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Dynasty Draft Profile: Trey Lance

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Dynasty Draft Profile: Trey Lance

Trey Lance

QB | North Dakota State Bison | 6-3 7/8 | 224 lbs.

NFL QB Expectations

Over the last three NFL seasons, QBs have been tasked with targeting their receivers on three particular patterns at a higher rate than those sexy Go routes. The most frequent of which is the Out — 18% more than Gos. Not to be confused with the Speed Out, you can distinguish between the two by the squared-off break — a hard cutting 90° angle for the traditional Out. The second most frequent route — 12% more common than Gos — is the Hitch (also referred to as a “Curl,” “Hook,” or “Stop”). Next, we have the Crossing pattern — 11% more — where the receiver will drive toward, cross midfield at various depths. While these three routes may not elicit the same level of viewing excitement as the beloved Gos, the third-level work accomplished by the deep targets are entirely dependent on the underneath patterns keeping secondaries honest. To close out the most important routes required by the NFL QB to master, we have the collection of routes I will refer to as Flatwork (Speed Outs, WR Screens, and Slide routes). These will most often involve Slot WRs and TEs working at a depth within five yards of either flat. These five patterns account for over 75% of the average route profile for NFL QBs.

The Story

Trey Lance only started learning the QB position as the backup for Marshall Middle School in Minnesota because the team needed him. Mostly, he played RB on the offensive side in youth ball. But his father, Carlton Lance, taught him to view the game from both sides of the ball. Carlton played cornerback collegiately for Southwest Minnesota State, and went through training camps with the Houston Oilers and San Francisco 49ers. He concluded his playing career with a season in the CFL for the Saskatchewan Roughriders (1993), and one in the World League with the London Monarchs (1995). While I’ve been unable to locate anything online substantiating the position, Carlton also returned to SMSU as its defensive coordinator in the early 2000s.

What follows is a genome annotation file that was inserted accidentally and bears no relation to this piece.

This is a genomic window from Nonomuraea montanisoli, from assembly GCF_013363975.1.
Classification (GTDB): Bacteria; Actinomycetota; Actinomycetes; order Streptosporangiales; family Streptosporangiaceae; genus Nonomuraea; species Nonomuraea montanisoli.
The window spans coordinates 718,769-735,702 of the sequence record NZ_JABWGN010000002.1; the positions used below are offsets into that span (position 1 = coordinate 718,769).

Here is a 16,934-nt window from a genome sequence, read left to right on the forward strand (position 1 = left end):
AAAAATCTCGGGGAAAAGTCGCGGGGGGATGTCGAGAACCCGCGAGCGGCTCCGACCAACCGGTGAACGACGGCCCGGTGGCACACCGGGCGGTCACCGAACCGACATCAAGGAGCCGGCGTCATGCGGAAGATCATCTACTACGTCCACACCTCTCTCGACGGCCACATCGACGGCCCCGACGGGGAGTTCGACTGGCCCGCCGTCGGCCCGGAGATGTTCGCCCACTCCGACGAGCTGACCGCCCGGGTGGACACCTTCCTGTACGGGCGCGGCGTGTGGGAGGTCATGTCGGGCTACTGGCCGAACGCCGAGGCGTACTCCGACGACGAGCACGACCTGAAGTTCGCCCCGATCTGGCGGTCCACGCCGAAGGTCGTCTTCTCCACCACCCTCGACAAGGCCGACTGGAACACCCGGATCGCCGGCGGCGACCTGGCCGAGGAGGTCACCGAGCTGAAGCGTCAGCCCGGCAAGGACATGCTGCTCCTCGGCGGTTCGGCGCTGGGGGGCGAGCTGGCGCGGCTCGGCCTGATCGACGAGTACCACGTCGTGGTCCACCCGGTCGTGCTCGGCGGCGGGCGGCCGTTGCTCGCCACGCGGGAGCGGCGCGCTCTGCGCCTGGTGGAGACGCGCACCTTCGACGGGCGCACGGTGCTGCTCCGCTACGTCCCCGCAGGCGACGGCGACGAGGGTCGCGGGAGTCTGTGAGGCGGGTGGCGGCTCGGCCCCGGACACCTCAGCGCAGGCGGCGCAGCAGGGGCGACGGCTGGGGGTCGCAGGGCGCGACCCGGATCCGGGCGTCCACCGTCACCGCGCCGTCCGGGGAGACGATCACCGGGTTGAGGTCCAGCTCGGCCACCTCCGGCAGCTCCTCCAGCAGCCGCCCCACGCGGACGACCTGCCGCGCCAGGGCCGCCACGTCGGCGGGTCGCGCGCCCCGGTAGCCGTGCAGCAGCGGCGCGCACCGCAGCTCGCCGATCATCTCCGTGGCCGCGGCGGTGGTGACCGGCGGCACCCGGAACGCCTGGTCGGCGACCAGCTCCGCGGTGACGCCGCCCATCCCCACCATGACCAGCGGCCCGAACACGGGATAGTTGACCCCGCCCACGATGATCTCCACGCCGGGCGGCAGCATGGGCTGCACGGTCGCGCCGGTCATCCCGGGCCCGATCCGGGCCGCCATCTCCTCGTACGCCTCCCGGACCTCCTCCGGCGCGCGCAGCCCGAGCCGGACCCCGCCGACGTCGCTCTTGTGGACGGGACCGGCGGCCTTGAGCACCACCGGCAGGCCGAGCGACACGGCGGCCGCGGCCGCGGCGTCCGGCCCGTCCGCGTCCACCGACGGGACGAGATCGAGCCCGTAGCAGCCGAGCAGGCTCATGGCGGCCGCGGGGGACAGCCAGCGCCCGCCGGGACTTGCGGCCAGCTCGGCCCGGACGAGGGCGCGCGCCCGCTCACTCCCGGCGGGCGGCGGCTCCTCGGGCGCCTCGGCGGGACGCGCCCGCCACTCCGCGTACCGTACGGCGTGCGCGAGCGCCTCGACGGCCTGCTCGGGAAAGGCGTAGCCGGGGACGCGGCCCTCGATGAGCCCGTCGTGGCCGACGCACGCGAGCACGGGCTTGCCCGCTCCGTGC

Fast forward to 2013, and Carlton is coaching Marshall Middle during Trey’s eighth-grade year. It was during that season where Trey’s indoctrination at QB began. It’s truly remarkable that Trey was able to propel his game to a likely top-10 selection in the 2021 NFL Draft within eight short years with basically only his father for guidance and coaching. (Coincidentally, another QB that will be selected in the first round of this draft, Zach Wilson, worked exclusively with his father for much of his career.)

But what Carlton considerably lacked in his QB coaching expertise and background was replaced with the extensive knowledge of coverages from his playing and coaching days. And young Trey had some of that experience, too — he was a two-way starter in middle school, also playing safety.

Lance played with the Marshall HS Tigers for HC Terry Bahlmann. The Marshall program has a long history of offensive success, with the seasons under Bahlmann, at least, utilizing the Delaware Wing-T attack. It just so happens that Alabama QB Mac Jones, a far different kind of talent, played in the same offensive formation during his Bolles HS career.

The “Delaware” Wing-T was actually invented at the University of Maine in 1950 by HC David M. Nelson. Taking over the same role at the University of Delaware in 1951, Nelson, along with his assistant/successor Tubby Raymond, eventually pushed the offense's popularity into the mainstream. Forest "Evy" Evashevski adopted the Delaware Wing-T at the University of Iowa, and was recognized by the FWAA as winning the national championship in 1958, back when those things weren’t settled on the field.